Sunday, September 29, 2013

Nightcap 9/29/13 How the volume of what you see affects the quality and style of what you write or how A Single Shot got lost at Tribeca and why our NYFF is as it is this year

Hubert Vigilla contemplates how many movies he's seeing and wonders how he'll ever write them up

A couple weeks back when I was doing some prep work for the New York Film Festival I was watching the film A Single Shot for a second time on VOD. I had seen the film back in April at Tribeca and was kind of mixed on it. In the crush of films it just seemed to be part of a very good pack, but part of the pack none the less.

Seeing the film on its own, away from the crush of films- I think at Tribeca it was the third or fourth film I had seen that particular day, the film played better. The performances stood out and the plot, which seemed derivative of other things actually had shading that made it stand out. It was and is a better film than I gave it credit for early on.

I mention this because as we go head in to the crush of the New York Film Festival you should be aware that any press reporting at any festival is going to be affected by the crush of what the reporter is seeing. While NYFF is not Tribeca or some of the other massive film festivals it’s still a huge festival screening sixty plus films. Press screenings at festivals are largely conducted as never ending of daisy chains. Film follows film with only enough time to go to the bathroom and maybe scribble a note in between. You have to hope to have good notes so you can really remember what you’ve seen.

In a massive festival such as Tribeca or Toronto or Fantasia or New York  the films blur together and go grey with only the very good and the very bad standing out. Anything that is in the middle gets blotted out or marginalized often unfairly- A Single Shot for example.

After four years of this I completely understand the rhythms of the festivals. I know it’s going to happen but I press on anyway. If you notice how my detailed reporting gets less and less as say Tribeca goes on you now know why. I will be detailed when I can, but mostly I triage and let you know what’s good or bad. I suspect I could see less films and give more thought, but at the same time, I do want to see as much as I can simply because in many cases I may never get another shot- besides I don’t think I’ve ever gotten anything completely wrong. And while in the case of A Single Shot I may have missed the nuances that make it better than good, I am able to go back and re-review the film, I can and will admit that I’ve not given it a fair shake.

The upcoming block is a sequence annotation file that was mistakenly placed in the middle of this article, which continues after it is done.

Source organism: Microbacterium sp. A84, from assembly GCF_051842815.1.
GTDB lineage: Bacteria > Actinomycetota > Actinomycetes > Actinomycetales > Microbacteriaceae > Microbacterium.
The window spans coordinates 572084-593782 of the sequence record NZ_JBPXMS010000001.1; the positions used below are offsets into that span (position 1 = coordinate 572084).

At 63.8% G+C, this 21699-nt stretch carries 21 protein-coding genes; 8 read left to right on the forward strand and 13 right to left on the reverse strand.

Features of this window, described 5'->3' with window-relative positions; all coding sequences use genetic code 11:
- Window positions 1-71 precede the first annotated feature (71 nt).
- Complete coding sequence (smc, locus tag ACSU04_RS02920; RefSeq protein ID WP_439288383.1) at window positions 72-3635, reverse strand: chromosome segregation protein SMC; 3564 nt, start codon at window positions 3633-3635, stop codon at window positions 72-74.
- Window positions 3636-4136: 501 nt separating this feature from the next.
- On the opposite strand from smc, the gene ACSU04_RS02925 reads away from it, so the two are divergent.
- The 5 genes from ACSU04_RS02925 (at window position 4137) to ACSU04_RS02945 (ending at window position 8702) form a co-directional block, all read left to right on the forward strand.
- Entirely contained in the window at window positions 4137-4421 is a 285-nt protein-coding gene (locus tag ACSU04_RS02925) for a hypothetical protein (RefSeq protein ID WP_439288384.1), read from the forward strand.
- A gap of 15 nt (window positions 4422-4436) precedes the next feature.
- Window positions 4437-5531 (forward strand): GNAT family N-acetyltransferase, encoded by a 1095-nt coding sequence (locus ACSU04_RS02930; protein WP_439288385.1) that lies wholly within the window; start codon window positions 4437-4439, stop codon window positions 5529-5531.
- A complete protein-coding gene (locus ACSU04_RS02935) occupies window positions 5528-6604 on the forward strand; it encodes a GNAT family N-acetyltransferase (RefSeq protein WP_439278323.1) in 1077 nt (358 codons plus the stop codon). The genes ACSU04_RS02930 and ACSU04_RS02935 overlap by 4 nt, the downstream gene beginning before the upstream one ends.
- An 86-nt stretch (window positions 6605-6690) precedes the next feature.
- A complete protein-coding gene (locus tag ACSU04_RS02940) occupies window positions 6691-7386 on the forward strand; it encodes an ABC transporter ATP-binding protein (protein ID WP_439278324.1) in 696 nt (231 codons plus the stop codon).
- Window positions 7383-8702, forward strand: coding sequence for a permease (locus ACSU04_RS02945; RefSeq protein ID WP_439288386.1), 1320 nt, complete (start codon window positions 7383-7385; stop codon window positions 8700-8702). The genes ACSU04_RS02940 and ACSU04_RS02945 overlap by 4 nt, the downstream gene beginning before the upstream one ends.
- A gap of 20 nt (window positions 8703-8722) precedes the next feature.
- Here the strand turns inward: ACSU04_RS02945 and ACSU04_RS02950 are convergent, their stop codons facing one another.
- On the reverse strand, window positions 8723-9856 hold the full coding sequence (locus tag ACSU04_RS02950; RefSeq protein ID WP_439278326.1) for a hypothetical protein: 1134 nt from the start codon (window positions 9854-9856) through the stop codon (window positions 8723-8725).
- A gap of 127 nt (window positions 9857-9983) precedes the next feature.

With the New York Film Festival we’re going to be reporting on roughly half the films (less the Convergence series and only a couple of  Avant-Garde films). The reason for this is twofold, first our schedules won’t allow for more than we are doing. We all work day jobs and covering things are press screenings require that we take time off to see the films and even in the case of public screenings there is only so much we can afford to do. Secondly this year in an effort to get better coverage I’ve told John and Chocko, let’s just concentrate on the films we want to see. Normally at a festival I try to make Unseen a website of record since you don’t know where films will appear again-however with this year’s NYFF so many films are getting later releases I’ve decided to just try and have a good time. I want pieces that are good writing and not by rote (And that is directed at me rather than my compatriots)

Looking over what I've written so far about the NYFF films I find I'm happy with what I've done. Some of the pieces are quite short- the review for Richard Curtis's ABOUT TIME is a single line (after a couple of paragraphs of explanation) some are a bit more wordy- and in the case of THE WIND RISES its spawned a second piece that may not show up until the festival is done on the state of animation.

However I already see that the crush of what I've seen at the festival and outside it (there are three or four additional new release reviews hitting this week as well) has affected my view of films since AFTERNOON OF THE FAUN and LE WEEK-END got lost in my memory. With FAUN it's not a great loss (a review runs on the 3rd)  but with LE WEEK-END its near catastrophic in that it's a small scale charmer that is best taken on its own terms and not part of a daisy chain or 30 films. In writing the review (which will appear on the 5th) I had to sit quietly and try to clear out the films I had seen following it, the weighty  LAST OF THE UNJUST and THE WIND RISES, before I could write about the film. I hope that an explanation of the wonders of the film will be found in my words when they are finally posted.

Ultimately the point I'm trying to make here is that be aware when reading critics that not only are they human, but that what and how they are seeing very much affects how they feel and write about their experiences.

(A big thank you to Hubert Vigilla of Flixist not only for the company at the screenings but also for letting me use the picture at the top)

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